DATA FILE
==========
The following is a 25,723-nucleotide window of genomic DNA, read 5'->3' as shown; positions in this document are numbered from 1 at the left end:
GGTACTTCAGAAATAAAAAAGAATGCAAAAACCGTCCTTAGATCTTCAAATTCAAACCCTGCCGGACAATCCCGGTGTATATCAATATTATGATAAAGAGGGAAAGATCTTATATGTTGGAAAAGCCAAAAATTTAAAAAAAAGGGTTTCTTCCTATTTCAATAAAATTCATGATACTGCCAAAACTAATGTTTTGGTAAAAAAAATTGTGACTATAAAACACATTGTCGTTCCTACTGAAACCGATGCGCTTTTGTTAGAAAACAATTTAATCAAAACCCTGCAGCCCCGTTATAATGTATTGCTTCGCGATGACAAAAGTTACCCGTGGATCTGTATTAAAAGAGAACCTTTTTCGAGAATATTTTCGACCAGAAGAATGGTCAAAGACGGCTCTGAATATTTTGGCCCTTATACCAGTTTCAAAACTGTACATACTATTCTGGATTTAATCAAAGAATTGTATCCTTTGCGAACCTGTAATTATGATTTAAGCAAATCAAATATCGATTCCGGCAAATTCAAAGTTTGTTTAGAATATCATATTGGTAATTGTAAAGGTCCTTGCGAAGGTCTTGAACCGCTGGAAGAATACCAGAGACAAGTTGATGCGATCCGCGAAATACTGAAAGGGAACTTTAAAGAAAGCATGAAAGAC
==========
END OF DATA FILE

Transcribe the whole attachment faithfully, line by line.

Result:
The following is a 25,723-nucleotide window of genomic DNA, read 5'->3' as shown; positions in this document are numbered from 1 at the left end:
GGTACTTCAGAAATAAAAAAGAATGCAAAAACCGTCCTTAGATCTTCAAATTCAAACCCTGCCGGACAATCCCGGTGTATATCAATATTATGATAAAGAGGGAAAGATCTTATATGTTGGAAAAGCCAAAAATTTAAAAAAAAGGGTTTCTTCCTATTTCAATAAAATTCATGATACTGCCAAAACTAATGTTTTGGTAAAAAAAATTGTGACTATAAAACACATTGTCGTTCCTACTGAAACCGATGCGCTTTTGTTAGAAAACAATTTAATCAAAACCCTGCAGCCCCGTTATAATGTATTGCTTCGCGATGACAAAAGTTACCCGTGGATCTGTATTAAAAGAGAACCTTTTTCGAGAATATTTTCGACCAGAAGAATGGTCAAAGACGGCTCTGAATATTTTGGCCCTTATACCAGTTTCAAAACTGTACATACTATTCTGGATTTAATCAAAGAATTGTATCCTTTGCGAACCTGTAATTATGATTTAAGCAAATCAAATATCGATTCCGGCAAATTCAAAGTTTGTTTAGAATATCATATTGGTAATTGTAAAGGTCCTTGCGAAGGTCTTGAACCGCTGGAAGAATACCAGAGACAAGTTGATGCGATCCGCGAAATACTGAAAGGGAACTTTAAAGAAAGCATGAAAGAC